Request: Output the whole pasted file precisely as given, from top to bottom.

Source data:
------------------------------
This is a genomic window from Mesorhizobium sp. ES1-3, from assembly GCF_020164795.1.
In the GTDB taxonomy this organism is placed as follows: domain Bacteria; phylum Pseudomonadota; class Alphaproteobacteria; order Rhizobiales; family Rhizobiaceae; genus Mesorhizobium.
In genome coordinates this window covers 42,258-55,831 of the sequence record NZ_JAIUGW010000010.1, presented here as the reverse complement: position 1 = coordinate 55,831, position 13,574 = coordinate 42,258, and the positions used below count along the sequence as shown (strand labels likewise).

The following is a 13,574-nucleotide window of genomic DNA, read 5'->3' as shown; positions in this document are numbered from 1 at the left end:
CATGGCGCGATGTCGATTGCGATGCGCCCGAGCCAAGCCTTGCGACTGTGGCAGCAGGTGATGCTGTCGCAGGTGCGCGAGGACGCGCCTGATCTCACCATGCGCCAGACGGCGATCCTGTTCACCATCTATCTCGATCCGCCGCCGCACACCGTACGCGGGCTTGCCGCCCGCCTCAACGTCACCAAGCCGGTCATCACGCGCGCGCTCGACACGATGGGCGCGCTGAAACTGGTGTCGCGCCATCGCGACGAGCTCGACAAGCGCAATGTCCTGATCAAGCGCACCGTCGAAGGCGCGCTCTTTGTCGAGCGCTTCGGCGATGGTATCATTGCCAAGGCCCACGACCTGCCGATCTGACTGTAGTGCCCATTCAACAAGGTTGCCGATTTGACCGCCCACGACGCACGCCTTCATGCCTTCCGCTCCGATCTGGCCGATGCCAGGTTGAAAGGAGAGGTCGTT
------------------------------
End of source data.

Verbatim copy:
This is a genomic window from Mesorhizobium sp. ES1-3, from assembly GCF_020164795.1.
In the GTDB taxonomy this organism is placed as follows: domain Bacteria; phylum Pseudomonadota; class Alphaproteobacteria; order Rhizobiales; family Rhizobiaceae; genus Mesorhizobium.
In genome coordinates this window covers 42,258-55,831 of the sequence record NZ_JAIUGW010000010.1, presented here as the reverse complement: position 1 = coordinate 55,831, position 13,574 = coordinate 42,258, and the positions used below count along the sequence as shown (strand labels likewise).

The following is a 13,574-nucleotide window of genomic DNA, read 5'->3' as shown; positions in this document are numbered from 1 at the left end:
CATGGCGCGATGTCGATTGCGATGCGCCCGAGCCAAGCCTTGCGACTGTGGCAGCAGGTGATGCTGTCGCAGGTGCGCGAGGACGCGCCTGATCTCACCATGCGCCAGACGGCGATCCTGTTCACCATCTATCTCGATCCGCCGCCGCACACCGTACGCGGGCTTGCCGCCCGCCTCAACGTCACCAAGCCGGTCATCACGCGCGCGCTCGACACGATGGGCGCGCTGAAACTGGTGTCGCGCCATCGCGACGAGCTCGACAAGCGCAATGTCCTGATCAAGCGCACCGTCGAAGGCGCGCTCTTTGTCGAGCGCTTCGGCGATGGTATCATTGCCAAGGCCCACGACCTGCCGATCTGACTGTAGTGCCCATTCAACAAGGTTGCCGATTTGACCGCCCACGACGCACGCCTTCATGCCTTCCGCTCCGATCTGGCCGATGCCAGGTTGAAAGGAGAGGTCGTT